War Hero
Well i hope they are better than that lot that lost that WW2 bomb just off Felixstow a week or two ago!!!!
 
andym said:
Well i hope they are better than that lot that lost that WW2 bomb just off Felixstow a week or two ago!!!!

If you mean the lot that removed the UXB as a hazard to the town then detonated it safely at sea (admittedly after a lifting bag sling snapped forcing them to relocate it), they dealt with another one off Burnham-on-Crouch two days ago (link) but without quite the same level of publicity. Just like the hundreds of others they handle each year.
 

andym

War Hero
Naval_Gazer said:
If you mean the lot that removed the UXB as a hazard to the town then detonated it safely at sea (admittedly after a lifting bag sling snapped forcing them to relocate it

thats the one,the one they lost, twice!!
 

Guns

War Hero
Moderator
As has been said before they forgot the basics. Fix mirror to bomb that way no one ever takes their eyes off it.

But joking (sort of) aside I have great respect for the Divers sub branch and all the work they do. Couldn't do it myself, I panic when doing life raft drills on ISSC and water gets on my face. BUT I do not like their rush to be some sort of elite unit who need to be different. They are Divers and don't need to big themselves up. The whole separate rate slide business is a gripper. I try and enforce dress regs as we are part of a discipline service but struggle to explain to the lads and lasses why divers can wear mixed rig minus headgear in the dockyard and their own made up slides.

I would like to know if it is official policy.
 

bl_ue

Midshipman
Naval Gazer, thanks for these super photographs, it shows the Navy is at lleast doing something. We seldom get positive media coverage for the RN since all that negative crap over RN captives by Iran last year.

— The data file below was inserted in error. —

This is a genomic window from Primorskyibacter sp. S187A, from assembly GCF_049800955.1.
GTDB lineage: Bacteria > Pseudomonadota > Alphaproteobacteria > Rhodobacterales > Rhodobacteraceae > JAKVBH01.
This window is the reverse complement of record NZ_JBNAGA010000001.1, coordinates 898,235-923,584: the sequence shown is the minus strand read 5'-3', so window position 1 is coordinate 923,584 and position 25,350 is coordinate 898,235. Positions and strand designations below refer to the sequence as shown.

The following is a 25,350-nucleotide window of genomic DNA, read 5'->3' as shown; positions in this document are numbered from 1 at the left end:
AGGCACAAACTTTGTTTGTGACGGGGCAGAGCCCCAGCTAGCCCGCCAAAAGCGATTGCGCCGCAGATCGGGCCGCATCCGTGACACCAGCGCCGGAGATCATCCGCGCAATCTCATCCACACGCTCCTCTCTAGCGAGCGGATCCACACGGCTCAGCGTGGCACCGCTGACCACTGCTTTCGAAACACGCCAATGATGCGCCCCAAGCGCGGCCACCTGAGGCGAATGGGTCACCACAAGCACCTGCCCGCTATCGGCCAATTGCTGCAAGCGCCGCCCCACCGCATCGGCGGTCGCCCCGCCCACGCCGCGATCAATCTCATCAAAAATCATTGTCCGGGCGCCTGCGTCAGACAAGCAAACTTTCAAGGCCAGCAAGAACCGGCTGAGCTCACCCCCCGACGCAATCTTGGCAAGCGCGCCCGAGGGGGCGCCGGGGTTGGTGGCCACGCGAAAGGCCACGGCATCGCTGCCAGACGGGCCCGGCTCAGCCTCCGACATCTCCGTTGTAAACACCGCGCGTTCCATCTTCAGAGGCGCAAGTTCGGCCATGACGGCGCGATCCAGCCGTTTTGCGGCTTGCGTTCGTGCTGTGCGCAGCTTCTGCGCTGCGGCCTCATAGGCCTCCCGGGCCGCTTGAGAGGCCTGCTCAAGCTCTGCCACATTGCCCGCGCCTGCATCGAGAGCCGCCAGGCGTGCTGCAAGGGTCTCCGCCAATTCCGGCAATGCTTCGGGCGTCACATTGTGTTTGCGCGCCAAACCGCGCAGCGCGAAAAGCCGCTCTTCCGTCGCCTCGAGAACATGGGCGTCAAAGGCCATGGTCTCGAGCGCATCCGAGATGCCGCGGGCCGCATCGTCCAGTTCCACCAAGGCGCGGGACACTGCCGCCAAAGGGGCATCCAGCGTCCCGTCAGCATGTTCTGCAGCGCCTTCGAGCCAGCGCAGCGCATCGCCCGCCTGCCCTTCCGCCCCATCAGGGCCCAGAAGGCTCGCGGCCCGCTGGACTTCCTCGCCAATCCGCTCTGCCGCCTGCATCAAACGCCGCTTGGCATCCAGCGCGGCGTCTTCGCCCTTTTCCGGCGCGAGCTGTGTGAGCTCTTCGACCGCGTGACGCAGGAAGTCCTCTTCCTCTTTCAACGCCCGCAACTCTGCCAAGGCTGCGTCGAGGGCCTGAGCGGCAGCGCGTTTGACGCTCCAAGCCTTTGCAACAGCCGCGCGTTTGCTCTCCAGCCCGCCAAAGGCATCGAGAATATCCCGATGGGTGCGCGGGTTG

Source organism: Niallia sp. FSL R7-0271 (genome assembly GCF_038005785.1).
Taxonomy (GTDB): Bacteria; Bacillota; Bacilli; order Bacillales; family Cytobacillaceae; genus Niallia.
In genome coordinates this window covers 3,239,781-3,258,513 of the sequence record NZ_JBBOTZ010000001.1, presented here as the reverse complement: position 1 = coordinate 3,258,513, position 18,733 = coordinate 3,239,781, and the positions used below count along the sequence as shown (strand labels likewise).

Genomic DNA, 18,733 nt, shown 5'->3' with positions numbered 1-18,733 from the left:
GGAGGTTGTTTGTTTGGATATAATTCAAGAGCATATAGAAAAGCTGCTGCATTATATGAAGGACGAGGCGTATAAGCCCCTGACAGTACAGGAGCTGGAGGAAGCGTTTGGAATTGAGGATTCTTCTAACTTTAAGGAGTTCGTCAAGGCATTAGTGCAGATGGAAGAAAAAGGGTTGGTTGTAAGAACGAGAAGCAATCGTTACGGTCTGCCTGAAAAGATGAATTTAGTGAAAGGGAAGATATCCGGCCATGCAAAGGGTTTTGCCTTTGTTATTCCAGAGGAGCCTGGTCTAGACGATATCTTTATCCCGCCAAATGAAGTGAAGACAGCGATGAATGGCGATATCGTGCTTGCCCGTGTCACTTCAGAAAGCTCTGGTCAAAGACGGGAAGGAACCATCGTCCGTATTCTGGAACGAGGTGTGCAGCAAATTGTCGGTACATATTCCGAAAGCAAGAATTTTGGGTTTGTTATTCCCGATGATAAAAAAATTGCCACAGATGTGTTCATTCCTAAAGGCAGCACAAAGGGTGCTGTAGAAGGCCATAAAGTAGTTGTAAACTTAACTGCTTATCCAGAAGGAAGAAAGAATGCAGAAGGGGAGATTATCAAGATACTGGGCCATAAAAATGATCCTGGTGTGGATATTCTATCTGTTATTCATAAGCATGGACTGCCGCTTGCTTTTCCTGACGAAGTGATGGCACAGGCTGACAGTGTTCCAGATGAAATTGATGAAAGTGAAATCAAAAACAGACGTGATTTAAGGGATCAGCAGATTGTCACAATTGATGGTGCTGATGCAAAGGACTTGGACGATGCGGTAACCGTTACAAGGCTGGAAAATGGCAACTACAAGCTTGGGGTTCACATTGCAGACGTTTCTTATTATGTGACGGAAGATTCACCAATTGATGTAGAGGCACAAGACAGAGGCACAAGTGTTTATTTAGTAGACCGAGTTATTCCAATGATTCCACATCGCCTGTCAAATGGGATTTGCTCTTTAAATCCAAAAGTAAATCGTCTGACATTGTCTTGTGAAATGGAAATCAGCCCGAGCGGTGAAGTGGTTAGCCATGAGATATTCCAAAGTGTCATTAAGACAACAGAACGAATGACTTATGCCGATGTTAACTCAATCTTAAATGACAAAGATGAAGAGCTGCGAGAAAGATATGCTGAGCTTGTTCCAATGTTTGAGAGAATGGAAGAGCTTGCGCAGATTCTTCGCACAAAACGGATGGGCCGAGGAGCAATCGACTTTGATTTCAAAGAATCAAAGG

Naval_Gazer said:
It is now ten days since news of this significant achievement was announced on the Janes Defence website (link) and there is now an article on the RN website (link). To date, nothing has appeared in the mainstream press.

These photos of operations are among those on militaryphotos.net:













 
Thanks bl_ue. Good to see someone else sharing the well-deserved sense of achievement that must be felt by the ships' companies of HM Ships Atherstone, Chiddingfold, Ramsey and Blyth instead of bickering over a scrap of fabric.

[align=center]Coalition Nations Clear Mine Danger Areas in Arabian Gulf
(From Combined Maritime Forces Public Affairs)[/align]

MANAMA, Bahrain – During the past several weeks, Mine Countermeasure forces from Coalition navies have conducted operations to survey and clear Mine Danger Areas (MDAs) of the Northern Arabian Gulf.

At the invitation of the Iraqi and Kuwaiti Governments, the Royal Navy and U.S. Navy have been working together with the Kuwaiti and Iraq navies to ensure sea lanes are clear for mariners operating in the northern Gulf.

“Our work is directly supporting the future success of both Iraq and Kuwait by improving access to their ports and sea-lanes,†said Cmdr. David Hunkin, Commander of the Royal Navy’s Mine Warfare Battle-staff. “The navies of Kuwait, Iraq, the United States and the United Kingdom have worked hard together over the past few months and we have built very close working relationships. Each nation has brought their own expertise and equipment, and we have melded them together into an effective coalition Mine Countermeasures Task Group.â€

The ultimate aim of the operation is to re-designate the MDAs as Former Mined Areas, making them safer for the maritime community. By offering an increased level of confidence to the region’s mariners using the Khawr Abd Allah (KAA) to ports in both Iraq and Kuwait.

Under the command of Hunkin, the operation used mine-hunters from both the Royal Navy and U.S. Navy; Mine Clearance Diving Teams from the Royal Navy, U.S. Navy and Kuwaiti Navy; and a specialist Royal Navy unit operating REMUS Unmanned Underwater Vehicles (UUV).

In addition, the Iraqi and Kuwaiti navies contributed patrol boats, and elements of the Iraqi Department for Border Enforcement helped monitor areas and provide force protection.

“This has been a terrific operation and a great example of Coalition effort, of nations working together for a common cause,†said Deputy Task Group Commander, Cmdr. Scott Evertson. “This operation is leading to a greater sense of security in the region, for merchant seaman and fisherman alike. Ultimately this work forms part of the comprehensive economic regeneration for Iraq in particular and the Northern Arabian Gulf in general.â€